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Publications | May 23, 2018
3 minute read

HR Focus – News Digest – Spring 2018

    The NLRB has once again reminded employers that nonunion employees are still protected by the NLRA. An advice memo issued by the Associate General Counsel Division of Advice informed Region 7 (the region encompassing Michigan) that it should issue a complaint against a company that fired 18 employees who stayed home on the “Day Without Immigrants” in 2017. Section 7 of the NLRA grants employees—even nonunion employees—the right to engage in “concerted” activities for the purpose of “mutual aid or protection.” According to the memo, the 18 employees who did not come to work in support of the Day Without Immigrants were engaged in a “protected strike” because they sought to improve working conditions they believed had been affected by President Trump’s immigration policy. The General Counsel’s office perceived that the purpose of the strike was to counteract the new immigration policy’s impact on job security, workplace standards and employment opportunities for both documented and undocumented workers. The General Counsel’s office also noted that even if the action was not a strike, the employer had discriminatorily applied its attendance policy in order to justify the termination of the employees for engaging in protected concerted activities. 

      As summer draws near, employers should take proactive steps to protect their employees from heat-related stress or illnesses. As a reminder, employers are required under OSHA’s General Duty Clause to provide their employees a workplace that is “free from recognizable hazards that are causing or likely to cause death or serious harm to employees.” Courts have interpreted this clause to include heat-related hazards such as heat strokes and heat exhaustion. Some general guidelines offered by OSHA to reduce the potential for heat-related illnesses include permitting employees to drink water at liberty, establishing a work regimen that limits exposure to high temperatures and developing a heat stress program that provides training on recognizing early symptoms of heat-related illnesses. In addition, employers should become familiar with OSHA’s recordkeeping requirements concerning heat-related illness.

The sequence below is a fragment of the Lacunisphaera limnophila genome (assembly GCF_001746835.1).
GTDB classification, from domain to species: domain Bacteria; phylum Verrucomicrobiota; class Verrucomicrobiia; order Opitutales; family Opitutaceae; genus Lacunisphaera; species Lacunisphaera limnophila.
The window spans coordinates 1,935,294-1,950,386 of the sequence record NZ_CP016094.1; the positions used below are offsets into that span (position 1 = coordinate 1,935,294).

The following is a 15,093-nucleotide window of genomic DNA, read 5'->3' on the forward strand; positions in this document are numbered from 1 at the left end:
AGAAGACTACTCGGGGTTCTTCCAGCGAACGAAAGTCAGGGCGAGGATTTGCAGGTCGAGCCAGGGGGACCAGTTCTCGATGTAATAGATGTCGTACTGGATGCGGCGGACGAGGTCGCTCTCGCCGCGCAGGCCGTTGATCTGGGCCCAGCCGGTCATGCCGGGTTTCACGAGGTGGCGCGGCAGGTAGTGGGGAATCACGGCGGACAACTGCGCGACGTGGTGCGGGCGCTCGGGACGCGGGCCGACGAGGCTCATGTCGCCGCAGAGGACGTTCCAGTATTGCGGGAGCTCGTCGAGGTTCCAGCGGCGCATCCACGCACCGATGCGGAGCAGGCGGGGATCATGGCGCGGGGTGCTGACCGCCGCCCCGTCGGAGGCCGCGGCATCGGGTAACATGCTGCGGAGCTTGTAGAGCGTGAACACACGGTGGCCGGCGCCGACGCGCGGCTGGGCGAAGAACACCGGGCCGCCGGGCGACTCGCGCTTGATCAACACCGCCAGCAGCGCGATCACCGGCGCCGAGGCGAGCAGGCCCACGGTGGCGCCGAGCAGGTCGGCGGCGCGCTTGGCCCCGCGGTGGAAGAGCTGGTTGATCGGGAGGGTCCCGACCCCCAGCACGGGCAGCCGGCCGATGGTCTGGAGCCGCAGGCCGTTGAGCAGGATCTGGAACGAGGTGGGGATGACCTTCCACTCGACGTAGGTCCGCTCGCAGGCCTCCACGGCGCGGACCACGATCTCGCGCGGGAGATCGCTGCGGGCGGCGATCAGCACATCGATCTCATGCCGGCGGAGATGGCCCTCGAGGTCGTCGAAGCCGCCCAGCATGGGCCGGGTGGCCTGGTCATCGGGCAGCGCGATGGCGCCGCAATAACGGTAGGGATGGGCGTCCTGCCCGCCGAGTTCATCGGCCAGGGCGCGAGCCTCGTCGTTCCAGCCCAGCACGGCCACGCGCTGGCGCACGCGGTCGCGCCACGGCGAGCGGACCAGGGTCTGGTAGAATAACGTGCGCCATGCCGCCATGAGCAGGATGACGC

The Department of Labor has significantly ramped up its audit activity of retirement plans with missing participants and has taken aggressive positions on how plan fiduciaries should deal with missing participants and beneficiaries. Given this heightened attention, it’s critical that plan fiduciaries establish procedures, or review existing procedures, for locating missing participants. The Department of Labor, Internal Revenue Service and Pension Benefit Guaranty Corporation have each issued guidance on how to locate missing participants, so it’s important to shape your procedures accordingly. If the Department of Labor or any other agency comes knocking, plan fiduciaries should be ready to explain in detail how they’re complying with their fiduciary duties to locate these participants and care for their benefits. Contact any member of Warner’s Employee Benefits group to discuss how you can be prepared to do just that.

          Remember that a dependent care flexible spending account can only reimburse expenses for childcare that has already been provided, even if the employee paid the expense earlier. For example, a dependent care flexible spending account may not reimburse a claim in April for the employee’s payment of a daycare’s bill for care that will be provided in May. Even if the employee pays the daycare’s bill in April, the expense will not be incurred until the care is actually provided, and the dependent care flexible spending account may not reimburse the employee for the expense until childcare services have been provided.